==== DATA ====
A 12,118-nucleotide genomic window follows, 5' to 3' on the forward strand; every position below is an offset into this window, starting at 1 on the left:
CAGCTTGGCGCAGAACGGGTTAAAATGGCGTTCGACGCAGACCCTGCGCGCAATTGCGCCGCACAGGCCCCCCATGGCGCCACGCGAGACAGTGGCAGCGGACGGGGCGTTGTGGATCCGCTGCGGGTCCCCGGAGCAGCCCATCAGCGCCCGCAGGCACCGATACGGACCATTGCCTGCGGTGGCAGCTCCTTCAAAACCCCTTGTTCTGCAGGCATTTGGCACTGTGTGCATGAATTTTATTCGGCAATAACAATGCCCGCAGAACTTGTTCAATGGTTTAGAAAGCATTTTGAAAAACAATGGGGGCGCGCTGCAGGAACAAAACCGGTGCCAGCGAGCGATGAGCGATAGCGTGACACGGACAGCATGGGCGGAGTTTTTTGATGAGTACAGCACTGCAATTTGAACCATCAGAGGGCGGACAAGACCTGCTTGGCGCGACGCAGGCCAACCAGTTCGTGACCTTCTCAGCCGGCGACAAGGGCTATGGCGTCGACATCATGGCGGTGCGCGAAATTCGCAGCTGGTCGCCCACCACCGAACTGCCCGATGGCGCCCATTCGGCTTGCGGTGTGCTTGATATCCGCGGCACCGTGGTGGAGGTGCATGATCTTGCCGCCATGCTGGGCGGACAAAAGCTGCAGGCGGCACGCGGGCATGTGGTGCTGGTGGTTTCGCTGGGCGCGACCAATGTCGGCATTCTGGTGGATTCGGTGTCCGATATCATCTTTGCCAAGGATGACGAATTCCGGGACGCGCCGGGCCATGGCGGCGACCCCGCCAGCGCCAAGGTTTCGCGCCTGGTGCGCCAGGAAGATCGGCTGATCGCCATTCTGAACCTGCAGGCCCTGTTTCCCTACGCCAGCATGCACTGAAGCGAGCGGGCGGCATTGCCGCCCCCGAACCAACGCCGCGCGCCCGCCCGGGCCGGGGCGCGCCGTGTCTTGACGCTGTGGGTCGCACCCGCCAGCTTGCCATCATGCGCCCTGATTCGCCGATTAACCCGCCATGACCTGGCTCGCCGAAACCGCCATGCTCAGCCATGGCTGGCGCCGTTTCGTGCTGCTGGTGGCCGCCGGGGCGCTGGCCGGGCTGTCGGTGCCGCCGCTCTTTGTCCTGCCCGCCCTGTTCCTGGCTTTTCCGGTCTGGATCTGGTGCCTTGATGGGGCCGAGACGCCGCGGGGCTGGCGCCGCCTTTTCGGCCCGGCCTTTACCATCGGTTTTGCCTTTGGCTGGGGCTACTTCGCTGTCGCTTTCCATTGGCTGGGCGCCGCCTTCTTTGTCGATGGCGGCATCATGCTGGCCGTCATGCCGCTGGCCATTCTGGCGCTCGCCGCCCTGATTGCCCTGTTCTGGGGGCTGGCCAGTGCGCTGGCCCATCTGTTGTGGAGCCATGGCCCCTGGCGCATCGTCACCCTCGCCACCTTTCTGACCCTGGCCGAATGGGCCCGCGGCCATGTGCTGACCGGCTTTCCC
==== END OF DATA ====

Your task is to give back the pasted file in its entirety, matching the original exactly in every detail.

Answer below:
A 12,118-nucleotide genomic window follows, 5' to 3' on the forward strand; every position below is an offset into this window, starting at 1 on the left:
CAGCTTGGCGCAGAACGGGTTAAAATGGCGTTCGACGCAGACCCTGCGCGCAATTGCGCCGCACAGGCCCCCCATGGCGCCACGCGAGACAGTGGCAGCGGACGGGGCGTTGTGGATCCGCTGCGGGTCCCCGGAGCAGCCCATCAGCGCCCGCAGGCACCGATACGGACCATTGCCTGCGGTGGCAGCTCCTTCAAAACCCCTTGTTCTGCAGGCATTTGGCACTGTGTGCATGAATTTTATTCGGCAATAACAATGCCCGCAGAACTTGTTCAATGGTTTAGAAAGCATTTTGAAAAACAATGGGGGCGCGCTGCAGGAACAAAACCGGTGCCAGCGAGCGATGAGCGATAGCGTGACACGGACAGCATGGGCGGAGTTTTTTGATGAGTACAGCACTGCAATTTGAACCATCAGAGGGCGGACAAGACCTGCTTGGCGCGACGCAGGCCAACCAGTTCGTGACCTTCTCAGCCGGCGACAAGGGCTATGGCGTCGACATCATGGCGGTGCGCGAAATTCGCAGCTGGTCGCCCACCACCGAACTGCCCGATGGCGCCCATTCGGCTTGCGGTGTGCTTGATATCCGCGGCACCGTGGTGGAGGTGCATGATCTTGCCGCCATGCTGGGCGGACAAAAGCTGCAGGCGGCACGCGGGCATGTGGTGCTGGTGGTTTCGCTGGGCGCGACCAATGTCGGCATTCTGGTGGATTCGGTGTCCGATATCATCTTTGCCAAGGATGACGAATTCCGGGACGCGCCGGGCCATGGCGGCGACCCCGCCAGCGCCAAGGTTTCGCGCCTGGTGCGCCAGGAAGATCGGCTGATCGCCATTCTGAACCTGCAGGCCCTGTTTCCCTACGCCAGCATGCACTGAAGCGAGCGGGCGGCATTGCCGCCCCCGAACCAACGCCGCGCGCCCGCCCGGGCCGGGGCGCGCCGTGTCTTGACGCTGTGGGTCGCACCCGCCAGCTTGCCATCATGCGCCCTGATTCGCCGATTAACCCGCCATGACCTGGCTCGCCGAAACCGCCATGCTCAGCCATGGCTGGCGCCGTTTCGTGCTGCTGGTGGCCGCCGGGGCGCTGGCCGGGCTGTCGGTGCCGCCGCTCTTTGTCCTGCCCGCCCTGTTCCTGGCTTTTCCGGTCTGGATCTGGTGCCTTGATGGGGCCGAGACGCCGCGGGGCTGGCGCCGCCTTTTCGGCCCGGCCTTTACCATCGGTTTTGCCTTTGGCTGGGGCTACTTCGCTGTCGCTTTCCATTGGCTGGGCGCCGCCTTCTTTGTCGATGGCGGCATCATGCTGGCCGTCATGCCGCTGGCCATTCTGGCGCTCGCCGCCCTGATTGCCCTGTTCTGGGGGCTGGCCAGTGCGCTGGCCCATCTGTTGTGGAGCCATGGCCCCTGGCGCATCGTCACCCTCGCCACCTTTCTGACCCTGGCCGAATGGGCCCGCGGCCATGTGCTGACCGGCTTTCCC